The name of well-known Nashville attorney Bryan Lewis has been in the news a lot lately in connection with the May 2016 suicide of Leigh Terry.
Police concluded Terry shot herself in the head with Lewis’ gun in an apartment in the Stahlman building Lewis had rented for her. Lewis told police the two had a sexual relationship.
According to a detective’s report, Terry, Lewis, General Sessions Judge Casey Moreland and several other people had recently taken a trip to Alabama. The trip ended early for Terry after an argument, during which witnesses said Terry threatened to expose something she said she knew about Lewis and the judge.
Lewis’ name also came up after an investigation into the suicide of a Davidson County judge 21 years ago.
Metro police said Probate Court Judge Jim Everett shot himself in the head on land owned by Bryan Lewis’ father, Jimmy Lewis, in October 1995. Jimmy Lewis found the judge’s body, according to Metro police.
Authorities said Judge Everett's suicide came 18 days before a federal grand jury was to meet.
Bryan Lewis was frequently in Judge Everett's court. He was appointed to handle the affairs of people who were in conservatorships.
In a conservatorship, people who can’t care for themselves, such as people with dementia, are appointed someone, often an attorney, to look after them. Their estates pay the legal fees.
After Judge Everett committed suicide, the District Attorney’s office and federal agencies stepped up a probe that was already underway into the judge’s office.
"The FBI, the IRS, and our office at this point are the ones that are looking into any possible violations for anything that occurred in Probate Court. I'm not saying that there are, I'm saying that's what we're involved in looking at," said District Attorney Torry Johnson during an interview the month after the judge’s death.
Everett's suicide accelerated other investigations into possible favoritism by the judge.
A team of reporters from the Tennessean newspaper poured through nearly a decade of Everett's court records. Jim East was on that team.
"We went way back. We sat down there, eight, 10 hours a day for about 10 days," East said.
"We spent about six weeks working on the stories,” East added.
The Tennessean looked at whom Everett was appointing as conservators and how much they earned in fees.
"We kept seeing the same names,” East said.
The lion's share of cases, worth more than $800,000, were assigned to a small circle of the judge's friends, the reporters found.
"Eighty-five percent of those were going to four people, three of them lawyers, including Bryan Lewis," East said. Two of the other lawyers were associates of Lewis, East said.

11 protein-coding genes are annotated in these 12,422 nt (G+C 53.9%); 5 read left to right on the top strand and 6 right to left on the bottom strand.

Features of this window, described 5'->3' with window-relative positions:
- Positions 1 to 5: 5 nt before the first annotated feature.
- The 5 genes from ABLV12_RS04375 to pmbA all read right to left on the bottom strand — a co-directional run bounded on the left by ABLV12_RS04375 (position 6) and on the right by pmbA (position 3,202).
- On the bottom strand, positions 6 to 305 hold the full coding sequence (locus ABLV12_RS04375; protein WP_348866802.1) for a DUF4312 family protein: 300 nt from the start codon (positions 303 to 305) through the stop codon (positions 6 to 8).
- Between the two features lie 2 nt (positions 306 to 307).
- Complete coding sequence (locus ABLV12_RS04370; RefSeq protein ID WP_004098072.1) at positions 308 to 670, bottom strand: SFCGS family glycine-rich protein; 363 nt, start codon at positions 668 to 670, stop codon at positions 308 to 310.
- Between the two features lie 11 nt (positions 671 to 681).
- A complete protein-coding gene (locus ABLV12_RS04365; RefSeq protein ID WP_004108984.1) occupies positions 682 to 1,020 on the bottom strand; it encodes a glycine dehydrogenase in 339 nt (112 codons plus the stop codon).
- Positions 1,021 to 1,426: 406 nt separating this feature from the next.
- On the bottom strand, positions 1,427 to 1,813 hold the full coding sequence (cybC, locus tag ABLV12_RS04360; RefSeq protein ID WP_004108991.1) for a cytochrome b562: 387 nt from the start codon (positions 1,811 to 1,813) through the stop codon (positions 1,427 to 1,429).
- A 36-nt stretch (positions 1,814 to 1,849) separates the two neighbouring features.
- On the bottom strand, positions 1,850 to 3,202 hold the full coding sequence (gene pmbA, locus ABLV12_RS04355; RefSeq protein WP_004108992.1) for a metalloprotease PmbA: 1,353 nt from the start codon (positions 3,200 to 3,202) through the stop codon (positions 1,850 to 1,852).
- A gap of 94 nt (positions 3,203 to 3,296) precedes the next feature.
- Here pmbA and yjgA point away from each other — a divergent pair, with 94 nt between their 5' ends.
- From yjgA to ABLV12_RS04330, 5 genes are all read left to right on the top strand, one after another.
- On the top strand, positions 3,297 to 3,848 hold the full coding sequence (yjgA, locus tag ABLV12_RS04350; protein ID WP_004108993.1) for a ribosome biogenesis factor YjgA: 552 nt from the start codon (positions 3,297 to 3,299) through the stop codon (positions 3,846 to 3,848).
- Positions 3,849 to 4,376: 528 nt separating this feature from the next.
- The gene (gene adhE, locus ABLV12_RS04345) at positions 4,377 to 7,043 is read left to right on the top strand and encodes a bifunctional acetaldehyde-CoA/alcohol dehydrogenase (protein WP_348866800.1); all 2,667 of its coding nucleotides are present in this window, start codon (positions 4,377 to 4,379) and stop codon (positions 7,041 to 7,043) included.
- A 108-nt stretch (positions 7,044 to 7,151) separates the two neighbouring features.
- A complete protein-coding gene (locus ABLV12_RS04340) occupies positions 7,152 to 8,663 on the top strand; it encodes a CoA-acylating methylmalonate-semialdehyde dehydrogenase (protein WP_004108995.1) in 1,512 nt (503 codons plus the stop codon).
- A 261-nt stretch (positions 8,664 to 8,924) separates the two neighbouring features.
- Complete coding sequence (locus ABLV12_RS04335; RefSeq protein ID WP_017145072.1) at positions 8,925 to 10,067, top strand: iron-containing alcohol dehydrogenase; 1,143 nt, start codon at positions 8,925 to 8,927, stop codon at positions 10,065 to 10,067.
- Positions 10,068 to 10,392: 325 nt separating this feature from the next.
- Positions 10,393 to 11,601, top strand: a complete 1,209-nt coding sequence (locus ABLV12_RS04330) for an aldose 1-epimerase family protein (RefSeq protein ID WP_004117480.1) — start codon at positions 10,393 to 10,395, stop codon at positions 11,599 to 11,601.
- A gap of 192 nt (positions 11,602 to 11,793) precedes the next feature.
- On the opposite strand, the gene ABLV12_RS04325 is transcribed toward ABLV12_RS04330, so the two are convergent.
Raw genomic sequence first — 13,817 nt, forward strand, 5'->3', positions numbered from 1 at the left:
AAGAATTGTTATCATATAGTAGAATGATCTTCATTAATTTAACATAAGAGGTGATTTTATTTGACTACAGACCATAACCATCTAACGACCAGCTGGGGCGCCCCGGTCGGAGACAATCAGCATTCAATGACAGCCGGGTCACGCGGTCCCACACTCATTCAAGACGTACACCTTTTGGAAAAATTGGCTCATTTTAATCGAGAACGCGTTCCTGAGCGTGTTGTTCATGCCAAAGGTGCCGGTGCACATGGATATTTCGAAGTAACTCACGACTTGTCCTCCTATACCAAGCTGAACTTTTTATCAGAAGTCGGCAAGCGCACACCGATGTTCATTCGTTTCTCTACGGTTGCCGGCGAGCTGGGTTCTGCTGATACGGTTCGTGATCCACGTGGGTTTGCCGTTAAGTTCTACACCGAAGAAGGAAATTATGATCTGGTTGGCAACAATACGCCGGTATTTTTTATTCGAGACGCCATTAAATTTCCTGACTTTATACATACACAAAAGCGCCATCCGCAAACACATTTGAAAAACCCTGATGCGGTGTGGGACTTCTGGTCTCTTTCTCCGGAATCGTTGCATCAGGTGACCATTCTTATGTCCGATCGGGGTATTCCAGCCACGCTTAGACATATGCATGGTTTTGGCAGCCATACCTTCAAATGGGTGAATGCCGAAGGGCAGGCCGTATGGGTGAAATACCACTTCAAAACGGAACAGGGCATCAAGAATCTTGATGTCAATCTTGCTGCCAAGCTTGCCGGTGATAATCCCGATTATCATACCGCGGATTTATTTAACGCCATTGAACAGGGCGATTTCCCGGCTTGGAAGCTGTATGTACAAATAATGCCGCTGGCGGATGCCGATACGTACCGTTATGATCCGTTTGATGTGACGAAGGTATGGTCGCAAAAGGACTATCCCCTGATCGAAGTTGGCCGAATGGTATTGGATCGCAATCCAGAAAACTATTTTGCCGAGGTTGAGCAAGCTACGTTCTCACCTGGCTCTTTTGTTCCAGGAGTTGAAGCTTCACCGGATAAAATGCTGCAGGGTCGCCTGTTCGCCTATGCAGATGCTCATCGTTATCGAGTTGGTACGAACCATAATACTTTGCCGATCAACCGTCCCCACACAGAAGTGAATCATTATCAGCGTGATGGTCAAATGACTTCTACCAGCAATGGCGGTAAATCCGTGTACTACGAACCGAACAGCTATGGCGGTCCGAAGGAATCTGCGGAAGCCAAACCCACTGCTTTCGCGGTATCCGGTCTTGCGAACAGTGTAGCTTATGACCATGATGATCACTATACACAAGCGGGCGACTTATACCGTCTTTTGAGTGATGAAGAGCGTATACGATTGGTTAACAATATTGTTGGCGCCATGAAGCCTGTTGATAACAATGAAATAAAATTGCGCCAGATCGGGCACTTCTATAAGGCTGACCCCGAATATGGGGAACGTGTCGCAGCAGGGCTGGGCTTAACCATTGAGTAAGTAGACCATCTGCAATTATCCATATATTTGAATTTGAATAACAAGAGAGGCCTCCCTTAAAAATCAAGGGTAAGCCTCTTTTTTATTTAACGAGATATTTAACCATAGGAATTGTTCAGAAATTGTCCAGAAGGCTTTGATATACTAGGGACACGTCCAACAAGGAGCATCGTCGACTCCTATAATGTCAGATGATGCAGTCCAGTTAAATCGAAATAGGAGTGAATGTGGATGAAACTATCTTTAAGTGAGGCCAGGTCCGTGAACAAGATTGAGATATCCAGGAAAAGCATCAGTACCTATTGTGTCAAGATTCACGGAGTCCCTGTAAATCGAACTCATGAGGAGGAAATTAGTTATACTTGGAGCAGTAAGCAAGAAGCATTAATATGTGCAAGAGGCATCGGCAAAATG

The Tennessean found Bryan Lewis was paid $172,000 in fees from the cases Everett appointed him to.
“They weren't criminally charged with doing anything illegal," East said.
Published reports said Everett was also under investigation for accepting free cars from a local dealership and for possibly altering the outcomes of sentences in DUI cases.
The Channel 4 I-Team had investigated Judge Everett a year before his death. The I-Team found court records showing Judge Everett was letting repeat drunk drivers out of jail on furloughs, which the law didn't allow.
"Judges are human, I'm going to make mistakes. I'll make mistakes tomorrow. I'll make mistakes next week. But I'll try not to make the same mistakes twice,” Everett told Channel 4’s Nancy Amons during a December 1994 interview.
Former District Attorney Torry Johnson confirmed to the I-Team that his office was investigating allegations of bribery. Everett died before the investigation ran its course.
According to investigators, there was never any indication that Judge Everett's death was anything but a suicide.
Police said he left notes with his family but they didn't reference the investigation.
"Notes the judge left did not give a specific reason. The reason, only the judge knew," said Don Aaron, the police department spokesman, in October 1995.
Jim East has his own opinion of why Everett committed suicide.
"Well, I think he was scared to death he was going to end up a judge in prison," East said.
The I-Team contacted Bryan Lewis for an interview. He declined, saying, “I will never speak to you for the entirety of my career."
Now another Nashville judge is under investigation - Judge Casey Moreland.
The name of Moreland's friend Bryan Lewis coincidentally comes up in connection with two suicides, two decades apart.
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